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5 things we’ve learned from the first 4 Lions camp practices

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A look back on the first four days of Lions training camp.

NFL: Detroit Lions-Training Camp Raj Mehta-USA TODAY Sports

The Detroit Lions are off on Thursday for a day of rest. Four days of practices are in the books, and a lot has transpired since camp opened on Sunday. With the day of rest, now is as good of a time as any to reflect on what we’ve learned over the past four days.

The left tackle job is very much wide open

When Cyrus Kouandjio was placed on the Non-Football Injury list early last week, it was starting to look like Greg Robinson had a clear track to the starting left tackle job. However, Robinson was placed on the same list just days later. Both players were taken off the list before the start of camp, but both started with limited participation.

With the door open for some additional competition, undrafted rookie Storm Norton ended up taking first-team reps on Monday. Though his play was reportedly adequate, Norton was demoted back to a backup role when Kouandjio and Robinson were healthy enough to participate in padded team drills.

At this point, it looks like the competition is back to Kouandjio vs. Robinson, but there’s no clear leader through four practices.

It’s time to get aboard the Kenny Golladay Hype Train

Much was made about the Lions’ third-round pick during organized team activities and minicamp, but overhyping rookies before the pads come on is an annual tradition. However, Golladay has kept the hype going through four days of practice in front of fans and media.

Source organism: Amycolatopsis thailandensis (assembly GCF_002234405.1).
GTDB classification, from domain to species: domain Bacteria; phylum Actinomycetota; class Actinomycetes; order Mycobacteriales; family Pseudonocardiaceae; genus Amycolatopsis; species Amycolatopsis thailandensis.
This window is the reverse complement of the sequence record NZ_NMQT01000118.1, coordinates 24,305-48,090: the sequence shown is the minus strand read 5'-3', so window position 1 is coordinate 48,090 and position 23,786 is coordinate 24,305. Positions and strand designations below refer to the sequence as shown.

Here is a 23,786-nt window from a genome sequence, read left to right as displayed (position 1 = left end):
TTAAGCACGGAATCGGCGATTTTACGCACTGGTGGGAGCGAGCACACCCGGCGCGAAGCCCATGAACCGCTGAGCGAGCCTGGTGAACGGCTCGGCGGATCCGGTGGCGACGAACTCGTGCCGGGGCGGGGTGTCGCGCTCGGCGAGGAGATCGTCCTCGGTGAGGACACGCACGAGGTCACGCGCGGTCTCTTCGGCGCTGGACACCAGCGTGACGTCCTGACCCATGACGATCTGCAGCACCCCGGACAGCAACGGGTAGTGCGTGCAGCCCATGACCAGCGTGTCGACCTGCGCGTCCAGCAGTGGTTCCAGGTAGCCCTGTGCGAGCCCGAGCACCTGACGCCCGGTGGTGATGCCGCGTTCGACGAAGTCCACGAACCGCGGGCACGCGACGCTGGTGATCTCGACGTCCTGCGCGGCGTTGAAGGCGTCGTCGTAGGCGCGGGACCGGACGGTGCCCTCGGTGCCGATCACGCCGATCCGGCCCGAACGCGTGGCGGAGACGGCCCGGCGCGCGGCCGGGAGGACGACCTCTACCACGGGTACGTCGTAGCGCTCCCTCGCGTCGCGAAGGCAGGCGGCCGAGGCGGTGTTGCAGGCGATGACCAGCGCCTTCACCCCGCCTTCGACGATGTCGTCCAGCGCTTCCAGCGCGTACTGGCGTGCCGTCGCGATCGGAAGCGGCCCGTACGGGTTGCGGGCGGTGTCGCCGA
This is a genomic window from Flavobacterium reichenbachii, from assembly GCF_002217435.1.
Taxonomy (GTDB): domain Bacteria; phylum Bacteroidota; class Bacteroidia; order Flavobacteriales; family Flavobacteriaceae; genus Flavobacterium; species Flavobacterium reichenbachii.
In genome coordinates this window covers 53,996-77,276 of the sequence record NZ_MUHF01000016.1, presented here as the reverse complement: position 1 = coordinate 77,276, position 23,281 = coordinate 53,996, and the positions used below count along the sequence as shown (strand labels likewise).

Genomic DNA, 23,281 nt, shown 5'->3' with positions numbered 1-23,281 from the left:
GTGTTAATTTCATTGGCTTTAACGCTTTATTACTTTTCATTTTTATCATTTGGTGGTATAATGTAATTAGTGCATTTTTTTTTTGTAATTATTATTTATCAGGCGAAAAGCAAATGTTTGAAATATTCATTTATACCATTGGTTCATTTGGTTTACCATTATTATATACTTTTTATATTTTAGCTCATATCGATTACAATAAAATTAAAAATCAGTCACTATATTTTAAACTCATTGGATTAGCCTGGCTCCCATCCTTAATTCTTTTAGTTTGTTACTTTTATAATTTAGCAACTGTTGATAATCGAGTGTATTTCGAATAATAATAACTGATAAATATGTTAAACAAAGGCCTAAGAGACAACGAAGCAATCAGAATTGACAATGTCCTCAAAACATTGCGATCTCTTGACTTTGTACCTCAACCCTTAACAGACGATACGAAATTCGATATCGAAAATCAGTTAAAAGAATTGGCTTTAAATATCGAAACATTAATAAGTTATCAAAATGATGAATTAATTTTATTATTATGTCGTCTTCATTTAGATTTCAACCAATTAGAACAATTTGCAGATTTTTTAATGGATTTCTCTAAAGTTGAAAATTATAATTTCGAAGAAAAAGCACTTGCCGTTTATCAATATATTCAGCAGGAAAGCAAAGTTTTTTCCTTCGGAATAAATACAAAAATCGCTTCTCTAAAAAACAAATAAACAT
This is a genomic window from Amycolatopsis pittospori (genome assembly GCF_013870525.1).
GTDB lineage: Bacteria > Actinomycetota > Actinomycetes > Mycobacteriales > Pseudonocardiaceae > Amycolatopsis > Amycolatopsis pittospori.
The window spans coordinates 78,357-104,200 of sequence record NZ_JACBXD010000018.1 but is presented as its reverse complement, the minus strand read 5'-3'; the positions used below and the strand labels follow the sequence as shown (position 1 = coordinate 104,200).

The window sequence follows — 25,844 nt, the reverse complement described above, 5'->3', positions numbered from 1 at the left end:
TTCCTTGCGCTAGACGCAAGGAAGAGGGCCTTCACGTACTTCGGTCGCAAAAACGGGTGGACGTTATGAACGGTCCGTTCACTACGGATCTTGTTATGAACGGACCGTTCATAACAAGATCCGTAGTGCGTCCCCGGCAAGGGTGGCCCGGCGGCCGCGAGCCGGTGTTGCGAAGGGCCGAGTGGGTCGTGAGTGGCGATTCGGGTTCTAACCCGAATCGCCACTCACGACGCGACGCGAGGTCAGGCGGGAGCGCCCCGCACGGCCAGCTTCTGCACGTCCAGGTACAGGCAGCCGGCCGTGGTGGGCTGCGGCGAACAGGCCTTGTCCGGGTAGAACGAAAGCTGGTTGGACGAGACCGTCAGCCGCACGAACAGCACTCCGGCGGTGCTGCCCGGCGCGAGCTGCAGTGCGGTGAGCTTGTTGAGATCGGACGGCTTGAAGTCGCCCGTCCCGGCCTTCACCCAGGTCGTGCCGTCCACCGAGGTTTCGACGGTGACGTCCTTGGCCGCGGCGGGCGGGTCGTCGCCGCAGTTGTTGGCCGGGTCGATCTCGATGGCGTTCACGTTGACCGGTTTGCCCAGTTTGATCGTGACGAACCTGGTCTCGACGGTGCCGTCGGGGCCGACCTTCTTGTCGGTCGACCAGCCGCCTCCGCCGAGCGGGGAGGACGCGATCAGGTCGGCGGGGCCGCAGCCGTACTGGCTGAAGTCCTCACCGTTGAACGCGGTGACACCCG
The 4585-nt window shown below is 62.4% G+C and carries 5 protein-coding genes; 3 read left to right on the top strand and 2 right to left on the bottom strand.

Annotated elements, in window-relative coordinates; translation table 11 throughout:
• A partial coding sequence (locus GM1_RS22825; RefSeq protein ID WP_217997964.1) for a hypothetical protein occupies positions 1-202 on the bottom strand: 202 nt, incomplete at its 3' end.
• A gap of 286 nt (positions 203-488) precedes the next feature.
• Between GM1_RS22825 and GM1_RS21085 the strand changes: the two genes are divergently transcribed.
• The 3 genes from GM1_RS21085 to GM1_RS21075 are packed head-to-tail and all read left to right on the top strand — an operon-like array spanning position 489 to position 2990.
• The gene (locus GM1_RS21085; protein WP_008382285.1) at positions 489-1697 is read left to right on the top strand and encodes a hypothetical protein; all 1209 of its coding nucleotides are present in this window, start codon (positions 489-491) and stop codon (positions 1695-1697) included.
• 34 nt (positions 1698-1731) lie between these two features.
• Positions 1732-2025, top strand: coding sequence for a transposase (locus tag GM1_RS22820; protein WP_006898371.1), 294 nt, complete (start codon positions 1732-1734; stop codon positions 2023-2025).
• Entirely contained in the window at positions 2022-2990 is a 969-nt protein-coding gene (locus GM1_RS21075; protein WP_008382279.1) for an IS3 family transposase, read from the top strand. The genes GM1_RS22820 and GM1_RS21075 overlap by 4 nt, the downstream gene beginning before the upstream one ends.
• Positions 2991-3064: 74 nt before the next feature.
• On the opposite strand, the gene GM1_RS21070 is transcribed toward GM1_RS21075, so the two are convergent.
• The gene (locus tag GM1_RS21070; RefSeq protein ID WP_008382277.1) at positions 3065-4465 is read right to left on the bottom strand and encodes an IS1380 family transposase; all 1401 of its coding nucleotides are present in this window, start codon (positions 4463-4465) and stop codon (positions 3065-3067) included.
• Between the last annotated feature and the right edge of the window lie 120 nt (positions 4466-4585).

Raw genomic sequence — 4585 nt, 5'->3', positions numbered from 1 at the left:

Golladay is making it hard for Lions fans to temper expectations for a rookie receiver, but if he continues to practice and play at this level, there will be no reason to temper such expectations.

Alex Carter should have moved to safety years ago

One of the more intriguing storylines this camp is how Alex Carter will respond to a position change in Year 3 of his NFL career. If four practices are any sign, Carter is doing all the right things as a safety.

Carter was allowed to put on some extra pounds as a safety, and he’s managed to keep his athleticism, too.

This begs the question: What took the Lions so long to make this move? Many projected Carter to be a safety from the moment he entered the NFL Draft, yet Detroit stubbornly kept him at cornerback. Now it may be too late for Carter, as the Lions are particularly crowded at safety. Still, it’s good to see Carter not go down without a fight.

The Lions defensive line may be worse than we thought

Going into training camp, the Lions’ consensus weakness was their defensive line. Four days later, they may be in even worse shape. Ezekiel Ansah is still on the PUP list. Cornelius Washington got himself injured on Monday and was seen wearing a boot on his leg.

As a result, the Lions were using sixth-round rookie Jeremiah Ledbetter as a defensive end with the first-team defense. You can read that the logical way—the Lions are desperate for bodies and talent anywhere along the defensive line—or you can drink yourself helpless on the Kool-Aid and convince yourself this is just a sign Ledbetter is (led)better than advertised.

The one good development along the defensive line is that second-year Anthony Zettel has played well once the pads went on. Sadly, that’s where the optimism ends.

Darren Fells will be a huge part of this offense

Almost exactly a year ago, Lions fans were freaking out after Eric Ebron suffered what many feared to be a long-term injury during Detroit’s Mock Game at Ford Field. This year, Ebron is again suffering from a training camp injury, but the panic is almost completely absent.

That’s because the Lions went out and got Darren Fells in free agency. Fells has been the talk of camp and not for the reason many expected. Fells was known for his blocking skills earlier in his career, but he has impressed onlookers with his receiving skills throughout camp.

It’s not yet clear how serious Ebron’s injury is, but with Fells coming into his own as a receiver, there’s no reason to hurry him back.